Working hard to keep Lanlay special
The meadows at Lanlay in the Vale of Glamorgan are a truly special place. But they only stay this way because our rangers and volunteers work hard to make sure Lanlay remains as it is for future generations.
Caring for Lanlay is a diverse and rewarding job. Litter picking, stock-proofing fences, clearing encroaching scrub to keep the meadows open, and removing alder and willow from the Rhos pasture so it stays wet are regular but important jobs.
Every 10 to 15 years we also undertake hedge laying. We started work on the last stretch of hedge laying in 2014 and completed it by the end of 2015.
Hedge laying is part of the traditional management of hay meadows like Lanlay, and allows hedge plants to regenerate. This means they can continue to provide a much-needed habitat for birds and other wildlife at a time when our traditional hedges are declining.
Every summer, our rangers and volunteers get to go play in the sun, carrying out butterfly transects and vegetation monitoring. This is a really important part of our work, making sure Lanlay is staying healthy and continuing to provide a great habitat to a huge range of wildlife. These surveys also help us to build up wildlife records and show us how well we're doing at looking after this wonderful landscape.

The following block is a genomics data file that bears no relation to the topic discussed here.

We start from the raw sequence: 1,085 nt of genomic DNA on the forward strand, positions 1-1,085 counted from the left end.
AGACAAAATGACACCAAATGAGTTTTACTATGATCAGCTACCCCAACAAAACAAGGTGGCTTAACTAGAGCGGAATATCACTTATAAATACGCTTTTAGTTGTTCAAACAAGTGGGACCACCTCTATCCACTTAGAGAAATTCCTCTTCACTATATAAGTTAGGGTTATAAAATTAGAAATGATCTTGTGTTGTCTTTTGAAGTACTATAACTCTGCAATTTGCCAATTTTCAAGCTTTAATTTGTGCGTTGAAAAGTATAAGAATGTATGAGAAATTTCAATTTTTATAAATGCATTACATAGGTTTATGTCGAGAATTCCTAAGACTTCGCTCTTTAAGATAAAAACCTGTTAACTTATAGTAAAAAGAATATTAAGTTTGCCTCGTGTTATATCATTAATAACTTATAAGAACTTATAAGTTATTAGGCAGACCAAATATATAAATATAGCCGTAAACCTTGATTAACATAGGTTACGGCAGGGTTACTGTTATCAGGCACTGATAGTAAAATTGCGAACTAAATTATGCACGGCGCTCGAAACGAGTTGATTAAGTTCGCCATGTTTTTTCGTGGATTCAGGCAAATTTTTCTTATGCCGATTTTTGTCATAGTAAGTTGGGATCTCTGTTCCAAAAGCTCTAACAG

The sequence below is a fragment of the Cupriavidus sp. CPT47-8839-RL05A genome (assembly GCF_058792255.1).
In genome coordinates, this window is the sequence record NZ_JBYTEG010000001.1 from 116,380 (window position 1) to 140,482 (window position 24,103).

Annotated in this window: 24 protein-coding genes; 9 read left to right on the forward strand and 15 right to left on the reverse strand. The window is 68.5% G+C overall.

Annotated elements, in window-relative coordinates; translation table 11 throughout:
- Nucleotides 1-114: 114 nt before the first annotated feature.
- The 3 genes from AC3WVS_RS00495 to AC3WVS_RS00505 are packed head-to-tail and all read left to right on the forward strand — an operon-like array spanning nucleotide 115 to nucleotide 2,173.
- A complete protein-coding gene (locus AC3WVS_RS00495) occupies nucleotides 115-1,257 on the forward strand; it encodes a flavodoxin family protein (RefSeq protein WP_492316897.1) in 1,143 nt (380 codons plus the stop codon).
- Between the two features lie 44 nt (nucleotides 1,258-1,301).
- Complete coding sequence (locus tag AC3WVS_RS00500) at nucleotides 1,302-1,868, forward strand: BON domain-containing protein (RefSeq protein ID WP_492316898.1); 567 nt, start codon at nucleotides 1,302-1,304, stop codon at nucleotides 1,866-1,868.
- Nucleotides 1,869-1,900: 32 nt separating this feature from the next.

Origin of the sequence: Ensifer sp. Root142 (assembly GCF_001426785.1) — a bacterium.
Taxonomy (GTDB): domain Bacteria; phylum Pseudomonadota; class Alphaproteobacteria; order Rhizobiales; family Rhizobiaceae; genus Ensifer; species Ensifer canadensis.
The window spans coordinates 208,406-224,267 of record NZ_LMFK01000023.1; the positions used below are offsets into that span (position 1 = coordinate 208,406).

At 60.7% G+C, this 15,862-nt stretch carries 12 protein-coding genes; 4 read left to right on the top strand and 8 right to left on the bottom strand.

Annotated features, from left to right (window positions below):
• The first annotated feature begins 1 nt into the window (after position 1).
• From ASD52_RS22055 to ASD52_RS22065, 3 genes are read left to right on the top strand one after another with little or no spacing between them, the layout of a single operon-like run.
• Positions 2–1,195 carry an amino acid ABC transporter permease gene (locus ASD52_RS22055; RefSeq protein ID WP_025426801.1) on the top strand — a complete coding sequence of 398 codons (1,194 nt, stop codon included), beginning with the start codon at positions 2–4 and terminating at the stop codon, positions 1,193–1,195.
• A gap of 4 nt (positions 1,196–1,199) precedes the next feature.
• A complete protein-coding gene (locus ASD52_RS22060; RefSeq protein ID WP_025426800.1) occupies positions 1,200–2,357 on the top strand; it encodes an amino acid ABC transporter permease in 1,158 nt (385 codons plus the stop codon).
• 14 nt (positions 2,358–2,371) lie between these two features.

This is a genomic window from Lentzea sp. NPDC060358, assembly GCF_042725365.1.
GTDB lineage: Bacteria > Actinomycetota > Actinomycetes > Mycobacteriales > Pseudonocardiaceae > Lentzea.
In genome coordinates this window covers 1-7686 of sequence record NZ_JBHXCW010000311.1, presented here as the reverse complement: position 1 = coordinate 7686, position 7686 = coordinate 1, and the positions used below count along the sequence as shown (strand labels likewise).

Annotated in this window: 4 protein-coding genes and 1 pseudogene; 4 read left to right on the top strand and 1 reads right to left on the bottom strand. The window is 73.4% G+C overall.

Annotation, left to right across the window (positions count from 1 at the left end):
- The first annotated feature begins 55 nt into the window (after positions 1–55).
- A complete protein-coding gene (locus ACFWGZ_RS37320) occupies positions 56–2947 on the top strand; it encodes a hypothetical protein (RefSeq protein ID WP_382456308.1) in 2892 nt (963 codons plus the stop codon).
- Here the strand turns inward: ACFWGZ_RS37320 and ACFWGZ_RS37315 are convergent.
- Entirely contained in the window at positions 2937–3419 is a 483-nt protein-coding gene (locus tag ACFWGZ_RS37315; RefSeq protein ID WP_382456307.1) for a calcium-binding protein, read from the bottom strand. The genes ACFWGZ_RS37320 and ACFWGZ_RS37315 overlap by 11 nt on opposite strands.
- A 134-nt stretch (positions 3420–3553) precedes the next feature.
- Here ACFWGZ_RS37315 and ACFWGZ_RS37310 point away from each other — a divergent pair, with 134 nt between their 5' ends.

Each autumn and winter, Lanlay gets some very special visitors. Bringing in traditional breeds of ponies, or sometimes cattle, to graze is a great way to maintain the special grass at Lanlay called Rhos pasture. The grazing opens the grassland up for new growth and removes ranker vegetation allowing a greater variety of wildflowers to emerge in spring and summer.
Battling the aliens
Controlling the invasive plant Himalayan balsam is a big part of our work at Lanlay. This fast-growing plant grows to well over head height and is a serious problem for our native plants. It also spreads quickly due to its exploding seed pods. Every year we spray it with herbicide and volunteer work parties spend hours pulling it. This stops it from taking over and out-competing our own wonderful wildflowers.
So next time you’re visiting Lanlay, take a moment to think of all the work that goes into keeping this place special, and if you’re interested in volunteering at Lanlay, please contact us.